Saturday, November 19, 2005

attention aux tondeuses

the other day I was walking down a fasionable part of Paris when I heard the triple clop-clop-clop of three mounted police coming up the street behind me. Their horses were impervious to the traffic and noise, despite no blinders. I decided to ever-so-discreetly take their picture, it being a childhood dream of mine to be a mounted police. policewoman. mountie.

Being the discreet person I am, on the second or third take the rider in the middle notices me and shouts out something along the lines of: "Did you get a good picture?", I think, although it was hard to make it out exactly over the traffic din. And I was so startled I answered in Italian!

Apparently I just couldn't imagine a government employee being both "French" and "not rude to me" at the same time.

Apparently my French communication skills have gone to hell in a handbasket. I also went, that day, to be a hair model at the Jean Louis Davide Training Center for provincial hairdressers come to Paris to learn the latest styles. AND I WAS ATTACKED WITH AN ELECTRIC RAZOR, a.k.a. une tondeuse. It turns out the trademark style of this hair salon is to ONLY use an electric razor to cut, trim, layer, or in any way alter the length of your hair. This was somewhat alarming because I do not sport the crew cut, and it involved a lot of standing up to check if everything is even, and also: I have a lot of hair, people. It takes a long time to layer it by electric razor. But by far the most perplexing part of the afternoon, from my point of view, is that I specifically asked not to have bangs cut into my hair. Looking at the laminated booklet of the dos available, I asked the haircutter trainee: "Pourquoi ont tous ces modèles une frange?" And, although she was totally uninterested in my opinion of the best way to layer hair or learning the fabulous English term "mullet" which I think captured at least three of the models astonishingly well, we did get across that I was not interested in bangs. In fact, I think it is the only time in going to get a haircut that I specifically requested NOT to get something. Well...dear reader...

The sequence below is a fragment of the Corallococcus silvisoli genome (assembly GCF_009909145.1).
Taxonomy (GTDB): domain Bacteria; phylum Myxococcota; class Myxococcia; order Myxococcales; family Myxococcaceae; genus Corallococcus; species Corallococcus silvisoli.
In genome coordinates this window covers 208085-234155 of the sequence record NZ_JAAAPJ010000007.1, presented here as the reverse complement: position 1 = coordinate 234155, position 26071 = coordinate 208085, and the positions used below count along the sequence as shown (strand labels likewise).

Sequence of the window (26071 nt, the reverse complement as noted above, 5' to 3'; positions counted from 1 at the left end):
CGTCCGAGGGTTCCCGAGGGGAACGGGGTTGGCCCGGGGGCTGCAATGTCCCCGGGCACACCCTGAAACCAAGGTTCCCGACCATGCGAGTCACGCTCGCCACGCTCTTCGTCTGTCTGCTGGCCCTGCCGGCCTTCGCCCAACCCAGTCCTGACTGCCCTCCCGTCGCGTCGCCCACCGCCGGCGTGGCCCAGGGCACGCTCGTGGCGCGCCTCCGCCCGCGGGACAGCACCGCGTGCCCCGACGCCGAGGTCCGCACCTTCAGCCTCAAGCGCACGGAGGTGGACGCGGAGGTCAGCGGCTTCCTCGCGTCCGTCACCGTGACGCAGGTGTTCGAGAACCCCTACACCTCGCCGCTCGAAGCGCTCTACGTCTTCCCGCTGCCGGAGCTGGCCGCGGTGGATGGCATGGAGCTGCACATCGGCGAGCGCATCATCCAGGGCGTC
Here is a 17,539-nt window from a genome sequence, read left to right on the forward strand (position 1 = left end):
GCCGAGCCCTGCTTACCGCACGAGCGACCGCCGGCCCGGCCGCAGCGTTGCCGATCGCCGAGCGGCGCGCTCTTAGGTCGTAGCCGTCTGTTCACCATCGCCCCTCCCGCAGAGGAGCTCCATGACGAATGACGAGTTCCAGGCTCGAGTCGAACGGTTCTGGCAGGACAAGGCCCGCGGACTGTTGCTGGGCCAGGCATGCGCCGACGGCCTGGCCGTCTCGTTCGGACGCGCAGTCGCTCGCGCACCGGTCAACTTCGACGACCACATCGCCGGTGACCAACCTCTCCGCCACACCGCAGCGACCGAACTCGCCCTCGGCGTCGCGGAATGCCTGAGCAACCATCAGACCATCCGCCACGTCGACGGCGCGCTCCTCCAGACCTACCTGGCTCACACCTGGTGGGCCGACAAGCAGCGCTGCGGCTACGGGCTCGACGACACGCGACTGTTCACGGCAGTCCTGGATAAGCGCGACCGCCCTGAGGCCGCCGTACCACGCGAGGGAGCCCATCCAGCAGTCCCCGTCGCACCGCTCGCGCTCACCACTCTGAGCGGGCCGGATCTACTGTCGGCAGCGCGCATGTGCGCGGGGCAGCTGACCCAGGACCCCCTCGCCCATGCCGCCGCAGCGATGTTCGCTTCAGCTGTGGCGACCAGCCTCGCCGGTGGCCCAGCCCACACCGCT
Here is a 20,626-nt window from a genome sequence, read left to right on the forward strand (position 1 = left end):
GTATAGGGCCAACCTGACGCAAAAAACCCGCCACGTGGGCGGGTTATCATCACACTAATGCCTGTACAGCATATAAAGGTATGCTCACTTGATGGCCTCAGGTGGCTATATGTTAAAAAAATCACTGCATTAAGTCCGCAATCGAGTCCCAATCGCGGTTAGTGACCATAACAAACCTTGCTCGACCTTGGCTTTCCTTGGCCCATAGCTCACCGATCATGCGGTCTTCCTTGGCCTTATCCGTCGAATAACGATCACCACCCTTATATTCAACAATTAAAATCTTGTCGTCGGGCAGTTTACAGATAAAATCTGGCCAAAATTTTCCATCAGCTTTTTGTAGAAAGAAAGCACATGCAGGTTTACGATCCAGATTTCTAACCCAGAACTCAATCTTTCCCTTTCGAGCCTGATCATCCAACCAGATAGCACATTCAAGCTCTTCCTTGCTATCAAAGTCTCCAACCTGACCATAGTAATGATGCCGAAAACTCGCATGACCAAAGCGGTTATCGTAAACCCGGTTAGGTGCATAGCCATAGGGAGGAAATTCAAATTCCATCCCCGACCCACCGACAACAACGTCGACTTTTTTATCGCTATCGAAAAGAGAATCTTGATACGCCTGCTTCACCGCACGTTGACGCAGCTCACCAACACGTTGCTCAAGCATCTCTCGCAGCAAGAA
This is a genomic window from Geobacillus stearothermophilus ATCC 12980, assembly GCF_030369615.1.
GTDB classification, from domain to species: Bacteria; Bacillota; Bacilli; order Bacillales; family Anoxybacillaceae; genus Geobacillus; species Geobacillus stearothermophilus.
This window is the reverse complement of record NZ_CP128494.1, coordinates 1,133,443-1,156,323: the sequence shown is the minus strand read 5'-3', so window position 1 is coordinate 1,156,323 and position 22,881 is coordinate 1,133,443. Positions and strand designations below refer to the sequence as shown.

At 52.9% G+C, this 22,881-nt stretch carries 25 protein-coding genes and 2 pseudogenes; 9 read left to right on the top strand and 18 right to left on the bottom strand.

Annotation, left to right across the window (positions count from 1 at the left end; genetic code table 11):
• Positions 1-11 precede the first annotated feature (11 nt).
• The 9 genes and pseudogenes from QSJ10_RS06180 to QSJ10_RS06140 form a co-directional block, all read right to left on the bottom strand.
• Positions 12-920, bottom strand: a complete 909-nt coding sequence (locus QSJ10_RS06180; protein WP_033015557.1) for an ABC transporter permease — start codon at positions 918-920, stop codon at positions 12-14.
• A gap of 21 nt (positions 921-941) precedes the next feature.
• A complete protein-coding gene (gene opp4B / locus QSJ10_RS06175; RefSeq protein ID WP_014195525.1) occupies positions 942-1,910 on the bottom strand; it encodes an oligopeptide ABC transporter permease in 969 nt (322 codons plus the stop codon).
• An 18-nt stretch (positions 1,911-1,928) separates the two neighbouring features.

I have bangs.
Or, as my friend A has helpfully pointed out in German, "du hast ein Pony?!"

Thank god they actually don't look that bad. But I'm not sure why my haircutter had to disprove my prejudices against bangs ON MY OWN HEAD.

My latest theory is that I must be saying things in a way that seems slow and circuitous to French people when I am reaching for an idiom. Especially impatient fast-firing Parisians, who want to cut to the chase and don't do irony. Because otherwise it would be uncanny (or sadistic) how many times French people take me to be saying the exact opposite of what I am saying.

It could also be related to the fact that I feel much more comfortable listening to Hélène Cixous talk about Kafka, Freud, and Derrida's Résistance au pluriel for several hours than I do trying to explain the latest DSL connection problems to my landlord.

This still doesn't explain "pas de frange" though!

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